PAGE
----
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Treatment and prevention of Ebola virus disease

Mike Bray, MD, MPH
Daniel S Chertow, MD, MPH
Section Editor
Martin S Hirsch, MD
Deputy Editor
Jennifer Mitty, MD, MPH


The family Filoviridae consists of three genera: Ebolavirus and Marburgvirus (which are among the most virulent pathogens of humans) [1-3], and Cuevavirus, which has only been detected in bats in Spain [4]. The genus Ebolavirus consists of five species: Zaire, Sudan, Bundibugyo, Tai Forest, and Reston.

The Zaire species was discovered in 1976 and has been responsible for some dozen outbreaks in the Democratic Republic of the Congo (DRC) and neighboring countries, with case fatality rates often approaching 90 percent. In 2014, the Zaire virus appeared in West Africa [5], producing an epidemic in Liberia, Guinea, and Sierra Leone that took more than two years to bring under control. There were nearly 29,000 total cases (suspected, probable, or confirmed), of which more than 15,000 were laboratory confirmed, and the overall case fatality rate was approximately 40 percent [6].

The Sudan species was also first recognized in 1976, and in four outbreaks in Uganda and Sudan, case fatality rates have averaged 50 percent. The Bundibugyo species has been responsible for small outbreaks in Uganda and the adjacent DRC, while the Ivory Coast virus has caused one nonfatal case. The Reston virus does not cause disease in humans.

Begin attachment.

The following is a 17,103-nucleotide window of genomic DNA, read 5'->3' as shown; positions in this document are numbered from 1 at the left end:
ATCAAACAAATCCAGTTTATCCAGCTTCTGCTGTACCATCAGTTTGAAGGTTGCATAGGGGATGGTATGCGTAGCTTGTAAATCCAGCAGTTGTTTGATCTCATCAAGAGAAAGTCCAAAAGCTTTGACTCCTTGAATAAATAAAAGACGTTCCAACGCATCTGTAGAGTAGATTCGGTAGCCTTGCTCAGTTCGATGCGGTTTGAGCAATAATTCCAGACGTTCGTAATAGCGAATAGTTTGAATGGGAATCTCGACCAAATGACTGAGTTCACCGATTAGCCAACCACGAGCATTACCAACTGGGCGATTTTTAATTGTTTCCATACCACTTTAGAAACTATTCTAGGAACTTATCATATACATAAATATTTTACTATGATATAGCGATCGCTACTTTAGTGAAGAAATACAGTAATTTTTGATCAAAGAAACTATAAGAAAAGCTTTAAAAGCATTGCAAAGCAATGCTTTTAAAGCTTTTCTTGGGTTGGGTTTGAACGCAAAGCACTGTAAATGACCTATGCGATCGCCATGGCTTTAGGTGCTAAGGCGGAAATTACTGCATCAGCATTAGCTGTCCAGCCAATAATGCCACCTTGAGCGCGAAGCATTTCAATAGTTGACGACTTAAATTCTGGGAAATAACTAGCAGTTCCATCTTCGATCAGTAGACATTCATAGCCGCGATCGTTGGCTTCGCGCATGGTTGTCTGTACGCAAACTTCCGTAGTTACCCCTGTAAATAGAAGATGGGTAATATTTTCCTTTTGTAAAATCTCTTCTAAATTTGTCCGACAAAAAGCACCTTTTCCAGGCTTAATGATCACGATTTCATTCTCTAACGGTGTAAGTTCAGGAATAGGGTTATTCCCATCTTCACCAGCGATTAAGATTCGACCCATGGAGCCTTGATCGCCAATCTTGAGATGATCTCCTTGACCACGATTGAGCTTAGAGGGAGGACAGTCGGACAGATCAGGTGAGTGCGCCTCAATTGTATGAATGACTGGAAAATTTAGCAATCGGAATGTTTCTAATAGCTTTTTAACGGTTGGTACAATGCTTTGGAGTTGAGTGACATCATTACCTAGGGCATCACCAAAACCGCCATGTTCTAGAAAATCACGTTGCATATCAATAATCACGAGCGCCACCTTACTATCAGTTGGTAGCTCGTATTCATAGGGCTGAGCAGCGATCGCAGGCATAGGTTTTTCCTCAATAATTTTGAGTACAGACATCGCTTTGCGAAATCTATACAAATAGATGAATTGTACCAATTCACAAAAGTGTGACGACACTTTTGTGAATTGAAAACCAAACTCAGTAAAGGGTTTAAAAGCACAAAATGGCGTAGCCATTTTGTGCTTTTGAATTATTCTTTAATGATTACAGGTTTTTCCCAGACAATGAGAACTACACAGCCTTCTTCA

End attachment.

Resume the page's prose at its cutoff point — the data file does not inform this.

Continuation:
Outbreaks of Ebola virus disease appear to begin when a human comes into contact with an infected animal or its body fluids. Subsequent person-to-person transmission is based upon direct physical contact with the body fluids of a living or deceased patient.

Patients with Ebola virus disease typically present with a nonspecific febrile syndrome that may include headache, muscle aches, and fatigue. Vomiting and diarrhea frequently develop during the first few days of illness and may lead to significant volume losses. A maculopapular rash is sometimes observed. Despite the traditional name of "Ebola hemorrhagic fever," major bleeding is not found in the majority of patients, and severe hemorrhage tends to be observed only in the late stages of disease. Some patients develop progressive hypotension and shock with multiorgan failure, which typically results in death during the second week of illness. By comparison, patients who survive infection commonly begin to show signs of clinical improvement during the second week of illness.

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Literature review current through: Dec 2017. | This topic last updated: Dec 04, 2017.
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